I’ve been mulling over an oxymoron the last 24 hours or so.
At church yesterday, somebody (Keith Thomas – give props where props are due) brought up the idea that, as Christians, we can have hope and joy in the midst of grievous situations.
We can trust Christ is at work – doing His best work, in fact – and the hope we have in Christ will not disappoint us, according to Romans 5:5. The person discussing this issue said, “We can experience the depths of grief and the heights of joy at the same time.”
It was an interesting concept… He used an example of a mother losing her teenager whom she knew was a believer. Deep grief, yet tremendous joy…
To be honest, the idea didn’t really take hold of me emotionally the first time I heard it. Sure, I agreed with it, but it remained in the philosophical compartment of my brain for the next hour.
Then I went to service, and as the Lord is wont to do from time to time, He put His finger on a part of my heart I’d been trying to pretend wasn’t hurting and communicated, sans words, “You are experiencing deep grief and tremendous joy simultaneously right now.”
He was right.
I’d been trying for so long to convince myself I was only experiencing the joy Jesus was offering in my situation, subconsciously believing that if I never admitted to myself that I was also extremely sad, then I wouldn’t be. I’d be able to keep the feelings of grief at bay.
Except I couldn’t anymore.
Things came to a head, and I – superior emotional wall-builder that I am – couldn’t keep the bricks in place any longer. The wall fell, and I felt firsthand the truth I’d been exposed to earlier that morning… we can experience the depths of grief and the heights of joy at the same time…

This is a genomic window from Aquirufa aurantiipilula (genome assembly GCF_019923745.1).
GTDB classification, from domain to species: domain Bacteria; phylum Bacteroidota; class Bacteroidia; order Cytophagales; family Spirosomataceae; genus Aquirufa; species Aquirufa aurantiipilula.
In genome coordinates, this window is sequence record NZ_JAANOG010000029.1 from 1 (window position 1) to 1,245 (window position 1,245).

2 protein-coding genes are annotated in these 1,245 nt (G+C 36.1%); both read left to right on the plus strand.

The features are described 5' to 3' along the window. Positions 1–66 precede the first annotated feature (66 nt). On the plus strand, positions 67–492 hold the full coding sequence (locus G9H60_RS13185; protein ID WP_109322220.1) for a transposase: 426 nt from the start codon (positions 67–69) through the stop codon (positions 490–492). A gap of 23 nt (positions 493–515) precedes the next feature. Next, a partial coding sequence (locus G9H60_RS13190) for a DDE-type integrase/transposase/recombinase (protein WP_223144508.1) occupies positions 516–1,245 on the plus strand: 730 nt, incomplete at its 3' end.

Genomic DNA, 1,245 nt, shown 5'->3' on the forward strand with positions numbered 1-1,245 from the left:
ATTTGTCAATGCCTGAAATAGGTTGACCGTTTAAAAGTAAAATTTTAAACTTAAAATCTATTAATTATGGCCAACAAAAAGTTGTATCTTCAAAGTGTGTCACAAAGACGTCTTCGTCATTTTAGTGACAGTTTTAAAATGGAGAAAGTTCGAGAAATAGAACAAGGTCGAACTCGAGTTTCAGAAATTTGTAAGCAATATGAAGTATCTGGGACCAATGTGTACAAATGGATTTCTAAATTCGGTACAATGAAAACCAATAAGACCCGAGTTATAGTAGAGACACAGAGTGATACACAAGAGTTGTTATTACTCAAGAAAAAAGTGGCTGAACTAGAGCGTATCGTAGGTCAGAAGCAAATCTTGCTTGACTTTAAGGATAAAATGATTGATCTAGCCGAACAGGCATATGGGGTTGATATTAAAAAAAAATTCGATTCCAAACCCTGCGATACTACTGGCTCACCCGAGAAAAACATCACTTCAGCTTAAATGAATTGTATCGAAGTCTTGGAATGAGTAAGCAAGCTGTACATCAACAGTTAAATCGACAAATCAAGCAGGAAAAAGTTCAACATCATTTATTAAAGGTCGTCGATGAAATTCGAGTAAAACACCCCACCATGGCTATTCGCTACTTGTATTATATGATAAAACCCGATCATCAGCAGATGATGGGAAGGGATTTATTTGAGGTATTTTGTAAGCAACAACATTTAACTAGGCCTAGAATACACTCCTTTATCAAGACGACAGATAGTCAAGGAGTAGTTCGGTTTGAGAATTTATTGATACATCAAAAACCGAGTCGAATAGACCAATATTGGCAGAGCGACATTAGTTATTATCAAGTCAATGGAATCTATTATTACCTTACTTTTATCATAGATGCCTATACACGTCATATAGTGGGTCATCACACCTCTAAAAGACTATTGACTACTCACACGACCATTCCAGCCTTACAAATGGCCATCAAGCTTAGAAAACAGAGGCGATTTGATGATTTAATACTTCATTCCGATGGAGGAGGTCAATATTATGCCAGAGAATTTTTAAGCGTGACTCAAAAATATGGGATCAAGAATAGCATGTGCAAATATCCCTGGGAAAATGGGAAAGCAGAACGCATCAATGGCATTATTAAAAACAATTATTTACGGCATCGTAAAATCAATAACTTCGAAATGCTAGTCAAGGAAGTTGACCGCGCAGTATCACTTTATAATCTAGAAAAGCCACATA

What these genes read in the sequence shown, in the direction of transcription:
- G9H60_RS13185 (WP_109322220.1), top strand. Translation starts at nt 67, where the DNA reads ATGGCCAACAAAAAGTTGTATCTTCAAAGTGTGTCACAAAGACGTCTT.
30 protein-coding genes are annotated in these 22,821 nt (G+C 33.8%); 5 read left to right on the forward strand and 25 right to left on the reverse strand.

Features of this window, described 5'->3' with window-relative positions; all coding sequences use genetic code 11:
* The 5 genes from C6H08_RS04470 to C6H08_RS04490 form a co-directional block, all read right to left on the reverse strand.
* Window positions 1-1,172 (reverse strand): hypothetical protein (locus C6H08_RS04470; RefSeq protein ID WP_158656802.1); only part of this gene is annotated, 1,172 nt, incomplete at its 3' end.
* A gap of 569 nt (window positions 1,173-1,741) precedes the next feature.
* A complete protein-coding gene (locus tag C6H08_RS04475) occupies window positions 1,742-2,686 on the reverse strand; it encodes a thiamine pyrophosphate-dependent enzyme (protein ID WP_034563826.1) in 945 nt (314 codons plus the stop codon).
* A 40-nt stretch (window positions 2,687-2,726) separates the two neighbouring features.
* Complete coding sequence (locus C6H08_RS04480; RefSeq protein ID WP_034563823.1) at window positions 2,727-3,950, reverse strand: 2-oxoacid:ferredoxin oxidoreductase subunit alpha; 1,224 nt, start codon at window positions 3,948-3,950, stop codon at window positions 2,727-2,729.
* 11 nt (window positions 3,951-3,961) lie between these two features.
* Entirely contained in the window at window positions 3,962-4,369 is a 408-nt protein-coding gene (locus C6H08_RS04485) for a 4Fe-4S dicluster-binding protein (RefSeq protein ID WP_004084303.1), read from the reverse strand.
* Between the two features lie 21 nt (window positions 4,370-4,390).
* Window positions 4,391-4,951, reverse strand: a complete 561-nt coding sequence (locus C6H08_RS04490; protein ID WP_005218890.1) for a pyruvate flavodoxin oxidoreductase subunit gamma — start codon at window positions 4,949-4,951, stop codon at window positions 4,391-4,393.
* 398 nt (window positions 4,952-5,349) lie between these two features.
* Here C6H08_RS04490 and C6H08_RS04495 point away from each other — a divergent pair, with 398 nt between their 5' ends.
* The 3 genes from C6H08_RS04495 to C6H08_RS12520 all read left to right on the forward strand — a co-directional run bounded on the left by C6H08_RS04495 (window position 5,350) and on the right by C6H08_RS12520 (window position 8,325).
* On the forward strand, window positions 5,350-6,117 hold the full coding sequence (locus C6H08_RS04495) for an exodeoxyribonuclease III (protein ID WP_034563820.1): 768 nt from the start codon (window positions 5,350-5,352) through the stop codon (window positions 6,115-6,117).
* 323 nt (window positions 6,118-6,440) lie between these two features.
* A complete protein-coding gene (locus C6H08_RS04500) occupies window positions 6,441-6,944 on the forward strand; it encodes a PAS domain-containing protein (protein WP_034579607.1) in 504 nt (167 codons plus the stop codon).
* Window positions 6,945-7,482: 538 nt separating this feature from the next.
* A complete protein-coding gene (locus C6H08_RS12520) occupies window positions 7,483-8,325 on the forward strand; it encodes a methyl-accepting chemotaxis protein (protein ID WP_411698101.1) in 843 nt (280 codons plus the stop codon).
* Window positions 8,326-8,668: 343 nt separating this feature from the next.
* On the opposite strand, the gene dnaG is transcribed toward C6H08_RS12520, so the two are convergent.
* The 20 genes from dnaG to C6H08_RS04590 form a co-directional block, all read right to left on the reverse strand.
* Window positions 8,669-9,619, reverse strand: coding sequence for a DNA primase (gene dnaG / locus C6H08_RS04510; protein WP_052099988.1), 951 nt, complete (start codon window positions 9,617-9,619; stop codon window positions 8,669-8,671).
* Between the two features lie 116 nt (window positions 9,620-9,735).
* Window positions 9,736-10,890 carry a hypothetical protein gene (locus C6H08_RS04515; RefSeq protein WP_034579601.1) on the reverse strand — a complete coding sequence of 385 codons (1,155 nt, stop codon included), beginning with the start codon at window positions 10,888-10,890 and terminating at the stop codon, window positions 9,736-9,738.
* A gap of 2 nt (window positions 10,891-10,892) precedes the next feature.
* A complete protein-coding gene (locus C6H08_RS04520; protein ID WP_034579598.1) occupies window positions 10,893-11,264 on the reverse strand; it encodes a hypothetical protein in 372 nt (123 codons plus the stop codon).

I scribbled something down on Twitter so I wouldn’t forget it…
From experience, I think this is a true equation. Prior to my becoming a believer in Jesus, I was hopeless in times of grief. After I became a believer, I was hopeless in times of grief when I neglected to focus on Christ. But those rare moments, like yesterday, when I’ve considered Jesus’ faithfulness and goodness in the midst of my grief, I’ve found hope and joy.
But, to be honest, it doesn’t matter at all if I think this equation is true. My feelings and experiences don’t make something true. Truth is defined in the Bible, and our experiences only serve to confirm truth. But that’s another post.
My point is, I don’t want to post this idea without biblical proof. And Peter gives it to us.
In 1 Peter 1:6, Peter writes to believers, “In all this you greatly rejoice, though now for a little while you may have had to suffer grief in all kinds of trials.”
Joy during suffering and grief…
How? What are they rejoicing in while they suffer so greatly?
If we back up to verses 3-5, Peter tells us.
Praise be to the God and Father of our Lord Jesus Christ! In his great mercy he has given us new birth into a living hope through the resurrection of Jesus Christ from the dead, and into an inheritance that can never perish, spoil or fade. This inheritance is kept in heaven for you, who through faith are shielded by God’s power until the coming of the salvation that is ready to be revealed in the last time.
Verse 6 begins, “In all this…” That is, the believers are rejoicing in the 4 things (at least) I highlighted in verses 3-5 while they “suffer grief in all kinds of trials.”
So, it can be done…
We can experience the depths of grief and the heights of joy at the same time… if we keep Christ in the center of our suffering.
You’ve done it again. Have you been reading my journal?? I’ve been so lost in grief that I can’t feel the hope and joy, but I KNOW His hope and joy is there. Feeling and knowing are way different! Thanks for the post!
Thanks for writing and for this good explanation. One thing I have noticed is that some Christians seem to feel that expressing and feeling grief is wrong somehow – this cripples people. If we are sad we should feel free to express that honest emotion just as we are free to express joy. God created our emotions and Jesus understands how we feel.
We need to be careful not to put people under an obligation that God does not impose.